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New book chronicles early history of Bonita Springs
By Mark S. Krzos   - 02/11/2009

News Press

Chris Wadsworth, a News-Press columnist, and Allison Fortuna, a local teacher and member of the Bonita Springs Historical Society, have teamed up to chronicle the early history of Bonita Springs in a new book released by Arcadia Publishing.

The book "Images of America: Bonita Springs" was released last month and the two authors will attend a book signing event and answer questions from 5-8 p.m. Friday at the Liles Hotel inside Bonita's Riverside Park.

Wadsworth said the book was borne out of a love for local history.

"I'm a history buff and always liked finding out more about where I live," he said. "I've seen these books by Arcadia for years now. They're not best-sellers, but they found that they can sell enough of them to make a profit."

Wadsworth said he then took a look at the communities and cities that other authors for Arcadia had covered and thought Bonita Springs would make a solid addition to the collection.

"They were the ones that suggested I get in touch with the Bonita Springs Historical Society," he said. "So I called up Charlie Strader and he was on board and then put me in touch with Allison.

"We spent all last summer researching, looking at old photographs and writing captions," he said.

What went into the book is mostly photos chronicling the people and places that shaped Bonita Springs for generations.

"We were looking for photos that were visually interesting," Wadsworth said. "But we also wanted to give people an idea of what Bonita looked like back then so they could how it has changed."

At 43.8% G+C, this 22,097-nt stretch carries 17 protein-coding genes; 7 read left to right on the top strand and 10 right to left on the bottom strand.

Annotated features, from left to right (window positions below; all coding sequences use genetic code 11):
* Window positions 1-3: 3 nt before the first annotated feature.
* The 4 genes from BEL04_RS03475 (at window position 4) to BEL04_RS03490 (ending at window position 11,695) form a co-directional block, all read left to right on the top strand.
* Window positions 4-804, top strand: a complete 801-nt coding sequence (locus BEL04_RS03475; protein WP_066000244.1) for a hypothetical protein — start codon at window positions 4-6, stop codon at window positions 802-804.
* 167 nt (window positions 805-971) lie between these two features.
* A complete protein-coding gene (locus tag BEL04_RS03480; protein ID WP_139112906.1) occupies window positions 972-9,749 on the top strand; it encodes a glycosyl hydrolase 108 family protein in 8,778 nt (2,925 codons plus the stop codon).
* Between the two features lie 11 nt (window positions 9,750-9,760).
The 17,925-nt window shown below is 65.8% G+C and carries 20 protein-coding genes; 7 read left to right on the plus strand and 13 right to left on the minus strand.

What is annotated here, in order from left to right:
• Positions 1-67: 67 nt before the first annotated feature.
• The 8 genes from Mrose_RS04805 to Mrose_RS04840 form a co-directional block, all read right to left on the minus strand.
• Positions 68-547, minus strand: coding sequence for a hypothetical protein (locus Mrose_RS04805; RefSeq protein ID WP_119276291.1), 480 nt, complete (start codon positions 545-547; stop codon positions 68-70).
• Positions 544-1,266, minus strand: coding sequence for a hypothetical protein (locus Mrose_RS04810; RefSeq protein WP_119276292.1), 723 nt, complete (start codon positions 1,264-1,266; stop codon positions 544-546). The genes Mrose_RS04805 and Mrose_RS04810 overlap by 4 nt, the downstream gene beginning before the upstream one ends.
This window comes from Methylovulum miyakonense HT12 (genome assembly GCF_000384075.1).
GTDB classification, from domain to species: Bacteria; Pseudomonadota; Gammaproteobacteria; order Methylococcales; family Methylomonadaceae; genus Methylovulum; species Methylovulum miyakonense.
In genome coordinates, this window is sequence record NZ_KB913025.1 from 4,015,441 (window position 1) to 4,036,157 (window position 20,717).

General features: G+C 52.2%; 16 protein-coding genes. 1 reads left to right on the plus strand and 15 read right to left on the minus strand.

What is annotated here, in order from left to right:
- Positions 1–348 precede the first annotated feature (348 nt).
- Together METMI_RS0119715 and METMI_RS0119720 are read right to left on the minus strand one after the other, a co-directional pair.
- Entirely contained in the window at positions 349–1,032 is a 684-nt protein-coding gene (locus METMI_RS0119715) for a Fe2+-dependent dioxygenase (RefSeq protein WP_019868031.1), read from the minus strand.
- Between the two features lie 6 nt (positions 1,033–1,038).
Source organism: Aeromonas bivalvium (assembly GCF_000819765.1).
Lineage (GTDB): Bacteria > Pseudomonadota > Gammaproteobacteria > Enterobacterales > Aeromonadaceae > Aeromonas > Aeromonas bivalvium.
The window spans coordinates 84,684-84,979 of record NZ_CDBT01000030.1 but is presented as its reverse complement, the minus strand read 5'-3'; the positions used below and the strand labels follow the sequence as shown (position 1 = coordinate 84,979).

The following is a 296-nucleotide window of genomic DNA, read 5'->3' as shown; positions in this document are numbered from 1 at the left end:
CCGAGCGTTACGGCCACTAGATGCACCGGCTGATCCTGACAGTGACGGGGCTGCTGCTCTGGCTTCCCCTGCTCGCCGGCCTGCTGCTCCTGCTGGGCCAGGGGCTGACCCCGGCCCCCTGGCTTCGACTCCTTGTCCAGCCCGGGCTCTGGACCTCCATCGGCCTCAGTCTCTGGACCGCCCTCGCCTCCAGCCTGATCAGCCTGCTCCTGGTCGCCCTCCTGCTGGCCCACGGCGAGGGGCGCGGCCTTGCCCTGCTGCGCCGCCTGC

The photos that stood out the most for Wadsworth was the cover shot and the first photo inside.

"I think my favorite was the second photo in the book," said Wadsworth, describing the photo of a young boy sitting next to his mother aboard a small boar and peering into the mouth of a giant snook.

The boy in the photo is the recently-retired and former Bonita Springs Fire-Rescue Chief Dan Gourley.

"I thought that photo of mother and son was really emblematic of old Bonita," he said. "We really wanted it for the cover, but we knew we couldn't use it because of the shape of the photo."

The cover photo was more of a mystery. It shows five people smiling in front of a chickee hut near the water.

"I really liked it because the people are smiling and they don't look dour like a lot of the Arcadia covers," Wadsworth said. "But we didn't know who any of the people in the photo were."

So Wadsworth and Fortuna went to longtime Bonita historian Jean Hogue and asked her if she knew.

"She said, 'Well, that's my mother and my uncle,'" Wadsworth recalled. "She got really choked up when we told her that was going to be the cover."

Inside the book, readers will find photos of a near desolate Bonita Beach, plenty of photos of the Everglades Wonder Gardens, the Liles Hotel, Bonita Springs Elementary School, the Imperial River, pioneering families and the devastation brought to Bonita by a wicked hurricane by the name of Donna.

"It's not supposed to be an exhaustive history of Bonita Springs," Wadsworth said. "It's meant to be more like a family album of Bonita."




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